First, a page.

After you strip off the lower leaves place the stem in moist sand. Occasionally mist the plant. The sand should be slightly damp but not wet. Roots take about one month to grow.
Hyssop does well in containers and will be happy to spend the winter in a cool room indoors. If you’re growing hyssop in a container, be sure it’s at least ten inches deep to accommodate their long taproot. Inside, it wants to be in a sunny south-facing window or under grow lights.
It also does well in hydroponic gardens.
Caring for Hyssop
Growing hyssop doesn’t require fertilizer. You can work in some well-rotted compost to the soil when you plant if you want to give plants a boost.
Hyssop has a height of 24-36 inches and spreads quickly, so keep it pruned back if it gets too crowded. Make sure it has plenty of space and good air circulation.
Native to cool, high elevations, hyssop tolerates drought conditions well. Care should be taken not to overwater. Allow the soil to completely dry out between watering.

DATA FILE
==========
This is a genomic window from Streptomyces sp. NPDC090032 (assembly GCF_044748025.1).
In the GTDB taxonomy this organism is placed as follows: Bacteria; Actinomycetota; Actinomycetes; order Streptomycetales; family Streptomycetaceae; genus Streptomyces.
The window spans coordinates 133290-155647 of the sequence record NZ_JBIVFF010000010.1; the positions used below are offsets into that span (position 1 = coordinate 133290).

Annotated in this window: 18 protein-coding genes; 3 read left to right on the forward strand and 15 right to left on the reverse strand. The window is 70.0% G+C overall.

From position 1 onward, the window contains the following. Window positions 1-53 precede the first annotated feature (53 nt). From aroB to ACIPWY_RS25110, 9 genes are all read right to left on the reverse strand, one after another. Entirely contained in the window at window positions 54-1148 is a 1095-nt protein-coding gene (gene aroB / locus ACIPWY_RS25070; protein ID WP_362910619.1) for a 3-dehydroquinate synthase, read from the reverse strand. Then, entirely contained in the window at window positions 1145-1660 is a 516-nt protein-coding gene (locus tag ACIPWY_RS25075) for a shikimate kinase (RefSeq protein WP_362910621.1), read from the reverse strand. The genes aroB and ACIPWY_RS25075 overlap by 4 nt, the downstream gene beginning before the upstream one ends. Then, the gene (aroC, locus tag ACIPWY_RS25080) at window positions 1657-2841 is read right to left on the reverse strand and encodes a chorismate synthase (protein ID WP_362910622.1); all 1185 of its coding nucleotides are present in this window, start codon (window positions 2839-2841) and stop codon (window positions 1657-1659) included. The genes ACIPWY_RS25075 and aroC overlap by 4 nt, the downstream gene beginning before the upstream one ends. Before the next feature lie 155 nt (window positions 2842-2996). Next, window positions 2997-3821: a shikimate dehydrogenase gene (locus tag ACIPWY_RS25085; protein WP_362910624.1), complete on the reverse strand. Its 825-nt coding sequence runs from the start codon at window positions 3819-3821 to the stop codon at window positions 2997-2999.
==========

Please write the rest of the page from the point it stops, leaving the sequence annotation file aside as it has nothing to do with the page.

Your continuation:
Problems and Solutions to Growing Hyssop
Hyssop is resistant to pests and diseases. In fact, many people grow it as a companion plant to help repel cabbage months and flea beetles. The few diseases that attack hyssop are all related to the plant growing in conditions that are too moist.
Root rot, as the name implies, is a disease that causes roots of growing hyssop plants to rot. You might notice yellow leaves or stunted growth, but the only way to be sure you have the disease is to check the roots. They’ll look soft and mushy.
If some of the roots are still alive, trim away the dead stuff and replant in well-draining soil. If all of the roots are compromised, your plant is toast. Dig it up, improve the drainage in your soil, and plant new plants.